SUNDAY, DECEMBER 7, 1941, began as it usually did for eleven-yearold Jackie Smith: with church. Standing in front of her family's quarters at the Pearl Harbor naval base, she was waiting to walk with her family to the base chapel. Jackie noticed airplanes flying overhead, but airplanes were nothing unusual around the Army and Navy installations on Oahu. She thought she was witnessing a simulated dogfight between American airplanes, but then "all of a sudden flames were shooting up," and it "looked like the whole island was on fire." Her father ran inside to telephone the base, but the operator told him to get off the line because Pearl Harbor was under attack. By then, airplanes were flying at treetop level; Jackie could see the rising sun insignia on the wings. The family dashed inside and hid under tables. Jackie ran upstairs with her father to grab the mattresses off the beds to provide other hiding places from the bombs and machine-gun bullets. Through the second-story window, she saw not only the airplanes but even the faces of the pilots. "I could almost touch them, it seemed."1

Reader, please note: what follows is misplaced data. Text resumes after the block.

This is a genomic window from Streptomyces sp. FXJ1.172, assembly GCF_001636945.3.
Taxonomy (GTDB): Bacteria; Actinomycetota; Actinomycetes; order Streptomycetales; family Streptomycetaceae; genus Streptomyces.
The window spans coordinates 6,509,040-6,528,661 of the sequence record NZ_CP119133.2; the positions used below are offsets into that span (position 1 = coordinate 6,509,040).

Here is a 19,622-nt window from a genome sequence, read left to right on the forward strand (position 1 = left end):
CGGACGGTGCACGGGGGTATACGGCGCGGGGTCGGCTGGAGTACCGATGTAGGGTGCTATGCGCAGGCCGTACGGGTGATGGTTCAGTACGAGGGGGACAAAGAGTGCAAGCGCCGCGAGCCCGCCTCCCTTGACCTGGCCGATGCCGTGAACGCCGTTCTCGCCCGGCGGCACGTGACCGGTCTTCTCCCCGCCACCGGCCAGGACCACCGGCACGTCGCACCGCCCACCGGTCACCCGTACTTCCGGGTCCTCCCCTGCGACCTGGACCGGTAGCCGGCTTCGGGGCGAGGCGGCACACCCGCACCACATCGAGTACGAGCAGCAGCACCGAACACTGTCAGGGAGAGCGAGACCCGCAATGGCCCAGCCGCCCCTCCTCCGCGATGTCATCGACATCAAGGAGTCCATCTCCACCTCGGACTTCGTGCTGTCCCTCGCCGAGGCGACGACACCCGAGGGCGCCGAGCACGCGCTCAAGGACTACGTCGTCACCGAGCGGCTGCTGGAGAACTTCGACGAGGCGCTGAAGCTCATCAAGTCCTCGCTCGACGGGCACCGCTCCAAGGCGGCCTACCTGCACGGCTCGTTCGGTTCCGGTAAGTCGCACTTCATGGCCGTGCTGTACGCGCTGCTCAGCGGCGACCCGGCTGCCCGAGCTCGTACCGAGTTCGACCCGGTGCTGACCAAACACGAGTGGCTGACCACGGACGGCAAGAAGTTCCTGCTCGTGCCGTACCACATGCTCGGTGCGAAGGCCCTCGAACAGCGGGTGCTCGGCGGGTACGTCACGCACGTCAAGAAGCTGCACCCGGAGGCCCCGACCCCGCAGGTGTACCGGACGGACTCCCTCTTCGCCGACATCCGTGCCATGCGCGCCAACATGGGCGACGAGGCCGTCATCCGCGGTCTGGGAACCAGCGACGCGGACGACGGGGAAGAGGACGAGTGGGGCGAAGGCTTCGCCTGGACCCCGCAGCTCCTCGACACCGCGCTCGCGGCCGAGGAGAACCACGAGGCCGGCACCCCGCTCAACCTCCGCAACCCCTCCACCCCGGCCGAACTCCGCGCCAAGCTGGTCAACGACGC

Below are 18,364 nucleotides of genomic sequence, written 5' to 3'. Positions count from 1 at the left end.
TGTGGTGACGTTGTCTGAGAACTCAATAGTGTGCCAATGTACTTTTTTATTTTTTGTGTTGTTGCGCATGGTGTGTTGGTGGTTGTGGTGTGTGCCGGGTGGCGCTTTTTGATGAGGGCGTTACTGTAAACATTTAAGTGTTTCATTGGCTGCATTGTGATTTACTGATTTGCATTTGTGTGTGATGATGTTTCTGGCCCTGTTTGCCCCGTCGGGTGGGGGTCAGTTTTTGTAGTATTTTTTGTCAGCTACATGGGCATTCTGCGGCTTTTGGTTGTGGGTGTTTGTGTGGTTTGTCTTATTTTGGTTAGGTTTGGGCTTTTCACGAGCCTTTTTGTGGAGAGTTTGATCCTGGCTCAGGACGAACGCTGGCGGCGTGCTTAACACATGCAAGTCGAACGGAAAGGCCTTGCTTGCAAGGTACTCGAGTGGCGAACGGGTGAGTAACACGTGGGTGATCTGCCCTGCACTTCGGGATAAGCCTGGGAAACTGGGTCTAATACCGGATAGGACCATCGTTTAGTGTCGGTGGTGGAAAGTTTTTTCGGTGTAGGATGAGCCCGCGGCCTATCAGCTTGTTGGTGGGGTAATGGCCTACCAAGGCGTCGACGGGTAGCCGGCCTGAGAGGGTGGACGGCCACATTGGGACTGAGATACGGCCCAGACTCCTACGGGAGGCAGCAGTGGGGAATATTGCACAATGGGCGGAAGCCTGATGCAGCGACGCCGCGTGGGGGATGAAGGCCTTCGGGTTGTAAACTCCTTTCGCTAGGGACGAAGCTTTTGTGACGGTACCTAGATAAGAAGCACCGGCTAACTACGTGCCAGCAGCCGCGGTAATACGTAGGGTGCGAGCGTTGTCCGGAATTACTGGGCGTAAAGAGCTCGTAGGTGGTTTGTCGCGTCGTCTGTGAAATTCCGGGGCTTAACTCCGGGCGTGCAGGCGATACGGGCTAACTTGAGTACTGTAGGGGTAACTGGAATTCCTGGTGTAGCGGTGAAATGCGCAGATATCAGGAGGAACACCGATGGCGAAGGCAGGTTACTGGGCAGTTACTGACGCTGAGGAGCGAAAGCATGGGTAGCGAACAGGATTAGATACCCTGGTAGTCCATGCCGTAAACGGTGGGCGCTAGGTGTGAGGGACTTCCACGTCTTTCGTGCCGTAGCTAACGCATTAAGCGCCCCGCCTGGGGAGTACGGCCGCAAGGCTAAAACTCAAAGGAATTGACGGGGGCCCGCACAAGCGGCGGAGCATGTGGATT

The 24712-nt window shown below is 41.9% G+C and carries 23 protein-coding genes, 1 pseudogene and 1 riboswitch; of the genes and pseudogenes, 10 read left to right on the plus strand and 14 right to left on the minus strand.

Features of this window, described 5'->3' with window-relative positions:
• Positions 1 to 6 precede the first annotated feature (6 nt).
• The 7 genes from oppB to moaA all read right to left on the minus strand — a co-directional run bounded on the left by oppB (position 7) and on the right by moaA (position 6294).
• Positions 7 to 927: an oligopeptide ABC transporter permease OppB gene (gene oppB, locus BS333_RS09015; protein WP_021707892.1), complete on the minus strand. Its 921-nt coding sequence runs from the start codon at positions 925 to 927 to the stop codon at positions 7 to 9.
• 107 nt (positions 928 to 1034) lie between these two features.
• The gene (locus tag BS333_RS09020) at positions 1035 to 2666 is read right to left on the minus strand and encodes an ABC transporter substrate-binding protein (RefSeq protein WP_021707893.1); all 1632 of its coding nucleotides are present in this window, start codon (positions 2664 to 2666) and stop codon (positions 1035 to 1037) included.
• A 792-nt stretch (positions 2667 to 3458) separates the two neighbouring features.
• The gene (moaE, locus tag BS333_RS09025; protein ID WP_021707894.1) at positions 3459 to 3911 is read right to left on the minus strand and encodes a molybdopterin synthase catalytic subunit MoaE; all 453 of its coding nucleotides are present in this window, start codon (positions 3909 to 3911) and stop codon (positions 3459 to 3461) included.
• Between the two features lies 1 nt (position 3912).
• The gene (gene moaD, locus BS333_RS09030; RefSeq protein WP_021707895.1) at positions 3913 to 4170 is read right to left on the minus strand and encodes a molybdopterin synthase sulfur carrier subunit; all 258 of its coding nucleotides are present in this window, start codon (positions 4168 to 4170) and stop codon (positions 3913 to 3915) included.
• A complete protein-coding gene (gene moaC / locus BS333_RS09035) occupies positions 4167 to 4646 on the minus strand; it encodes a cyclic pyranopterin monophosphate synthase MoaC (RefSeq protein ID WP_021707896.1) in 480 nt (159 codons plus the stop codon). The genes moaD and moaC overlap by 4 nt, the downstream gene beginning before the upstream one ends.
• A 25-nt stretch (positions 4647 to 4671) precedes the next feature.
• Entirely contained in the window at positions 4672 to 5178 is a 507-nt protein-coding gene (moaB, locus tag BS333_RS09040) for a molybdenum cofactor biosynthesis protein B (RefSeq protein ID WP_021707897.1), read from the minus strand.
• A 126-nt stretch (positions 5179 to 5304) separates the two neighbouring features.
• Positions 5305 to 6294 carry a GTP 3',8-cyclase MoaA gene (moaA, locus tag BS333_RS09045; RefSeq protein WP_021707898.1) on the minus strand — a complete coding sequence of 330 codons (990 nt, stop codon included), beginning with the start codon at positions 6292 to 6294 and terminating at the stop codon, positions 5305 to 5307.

Pearl Harbor, air raid drills, blackouts, and nightmares mark the memories of America's homefront children. Numerous men and women who were children then remember precisely where they were and what they were doing on December 7, when they heard the news. For them, time stopped at that moment in what psychologists called flashbulb memory, the freeze-framing of an exceptionally emotional event down to the most incidental detail. The indelible memory--for these homefront children as for their elders--was of that precise moment when radio reports of the Japanese attack at Pearl Harbor stunned the nation into silence.
Stephanie Carlson, ten years old, also was close to the action that day. Living on Oahu, she remembered Pearl Harbor in a poem written soon after the attack:
Dec. 7 started like any other quiet Sunday in Hawaii....
Then things began to happen.